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Diabetes Health Center

Select An Article

Does Your Diabetes Diet Give You What You Need?

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You get fiber from plant foods -- fruits, vegetables, whole grains, nuts, beans, and legumes. It helps with digestion and blood sugar control. You feel fuller, so you eat less, which is a plus if you need to lose weight.

People who eat high-fiber diets tend to be less likely to get high blood pressure and heart disease.

Most Americans don't eat enough fiber. So load up on these foods:

  • Fresh fruits and vegetables
  • Cooked dried beans and peas
  • Whole-grain breads, cereals, and crackers
  • Brown rice
  • Bran foods


Diabetes makes you more likely to get heart disease. So you’ll want to limit fat, especially saturated fat and trans fats.

The main sources of saturated fats are cheese, beef, milk, and baked items.

Avoid trans fats, which are bad for your heart. Check the ingredients list for "partially hydrogenated" oils. Also, know that if a product says "0 grams trans fat," it may actually have up to half a gram of trans fat per serving.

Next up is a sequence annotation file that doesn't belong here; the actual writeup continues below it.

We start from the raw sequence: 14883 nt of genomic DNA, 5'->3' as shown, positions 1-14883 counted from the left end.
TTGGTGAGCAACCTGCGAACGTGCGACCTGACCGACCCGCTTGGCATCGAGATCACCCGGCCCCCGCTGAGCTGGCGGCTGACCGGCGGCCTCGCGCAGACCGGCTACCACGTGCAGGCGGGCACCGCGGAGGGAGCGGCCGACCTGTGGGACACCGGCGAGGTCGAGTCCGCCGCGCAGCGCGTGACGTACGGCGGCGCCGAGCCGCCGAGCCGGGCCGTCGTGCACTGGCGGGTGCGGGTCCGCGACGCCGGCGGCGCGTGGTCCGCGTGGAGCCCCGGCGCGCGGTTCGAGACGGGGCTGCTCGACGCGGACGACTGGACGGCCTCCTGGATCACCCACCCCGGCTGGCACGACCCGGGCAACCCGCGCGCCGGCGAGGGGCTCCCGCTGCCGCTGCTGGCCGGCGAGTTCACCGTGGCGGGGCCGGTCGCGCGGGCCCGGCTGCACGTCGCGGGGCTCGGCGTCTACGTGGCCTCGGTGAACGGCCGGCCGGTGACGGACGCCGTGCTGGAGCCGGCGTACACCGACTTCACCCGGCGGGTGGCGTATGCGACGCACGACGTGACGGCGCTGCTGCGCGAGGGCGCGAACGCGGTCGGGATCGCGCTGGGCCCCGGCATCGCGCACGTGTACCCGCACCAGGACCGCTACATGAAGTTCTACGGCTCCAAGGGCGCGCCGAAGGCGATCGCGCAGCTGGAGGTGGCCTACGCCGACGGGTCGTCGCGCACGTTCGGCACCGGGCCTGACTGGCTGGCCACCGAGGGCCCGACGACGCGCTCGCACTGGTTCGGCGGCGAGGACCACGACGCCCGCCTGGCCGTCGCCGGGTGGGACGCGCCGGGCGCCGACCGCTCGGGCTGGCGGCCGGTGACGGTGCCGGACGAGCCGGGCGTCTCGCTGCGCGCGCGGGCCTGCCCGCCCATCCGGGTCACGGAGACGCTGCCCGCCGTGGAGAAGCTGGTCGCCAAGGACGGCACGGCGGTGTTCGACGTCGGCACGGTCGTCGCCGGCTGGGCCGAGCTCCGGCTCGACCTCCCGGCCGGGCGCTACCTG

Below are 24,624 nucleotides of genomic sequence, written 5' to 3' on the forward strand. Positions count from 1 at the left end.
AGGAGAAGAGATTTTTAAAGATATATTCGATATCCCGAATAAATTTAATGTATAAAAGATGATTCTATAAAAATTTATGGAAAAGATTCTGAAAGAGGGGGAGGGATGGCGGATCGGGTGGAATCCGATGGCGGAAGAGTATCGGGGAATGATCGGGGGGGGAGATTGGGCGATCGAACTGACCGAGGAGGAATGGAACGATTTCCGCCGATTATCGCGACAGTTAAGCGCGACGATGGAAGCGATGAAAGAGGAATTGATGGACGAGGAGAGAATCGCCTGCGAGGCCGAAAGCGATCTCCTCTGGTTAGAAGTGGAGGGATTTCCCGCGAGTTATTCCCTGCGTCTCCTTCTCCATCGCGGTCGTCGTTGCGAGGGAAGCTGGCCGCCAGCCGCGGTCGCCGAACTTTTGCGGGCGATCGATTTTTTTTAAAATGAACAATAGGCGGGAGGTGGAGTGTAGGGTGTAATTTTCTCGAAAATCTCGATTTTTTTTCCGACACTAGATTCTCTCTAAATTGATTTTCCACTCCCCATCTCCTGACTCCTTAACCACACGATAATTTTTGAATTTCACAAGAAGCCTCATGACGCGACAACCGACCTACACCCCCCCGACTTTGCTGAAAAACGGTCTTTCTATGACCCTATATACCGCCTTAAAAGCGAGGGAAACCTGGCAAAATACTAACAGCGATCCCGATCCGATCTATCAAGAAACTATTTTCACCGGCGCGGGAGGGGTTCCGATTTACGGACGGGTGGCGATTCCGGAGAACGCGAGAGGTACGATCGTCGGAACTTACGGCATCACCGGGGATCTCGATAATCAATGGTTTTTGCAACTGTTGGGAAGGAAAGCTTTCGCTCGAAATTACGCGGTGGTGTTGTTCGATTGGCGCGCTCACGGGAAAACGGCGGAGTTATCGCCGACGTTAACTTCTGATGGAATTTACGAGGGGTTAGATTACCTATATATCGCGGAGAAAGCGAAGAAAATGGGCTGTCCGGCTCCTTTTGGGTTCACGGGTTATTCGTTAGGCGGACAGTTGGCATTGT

For a low-fat diet:

  • Choose lean cuts of meat.
  • Don't fry foods. Instead, you can bake, broil, grill, roast, or boil.
  • Choose low-fat or fat-free dairy foods. Include them in your daily carbohydrate count.
  • Use low-fat vegetable cooking spray or cholesterol-lowering margarine that has stanols or sterols.
  • Pick liquid vegetable oils instead of animal fat.
  • Select lower-fat margarines, gravies, and salad dressings. Check the carbohydrate count on condiments and dressings.

A registered dietitian can give you more information on how to prepare and choose low-fat foods.


If you have diabetes, that raises your chances of getting high blood pressure. Too much salt can add to that risk. Your doctor or dietitian may ask you to limit or avoid:

  • Salt and seasoned salt (or salt seasonings)
  • Boxed mixes of potatoes, rice, and pasta
  • Canned meats
  • Canned soups and vegetables with salt
  • Cured or processed foods
  • Ketchup, mustard, salad dressings, other spreads, and canned sauces
  • Packaged soups, gravies, and sauces
  • Pickled foods
  • Processed meats: lunch meat, sausage, bacon, and ham
  • Olives
  • Salty snack foods
  • Monosodium glutamate (MSG)
  • Soy and steak sauces
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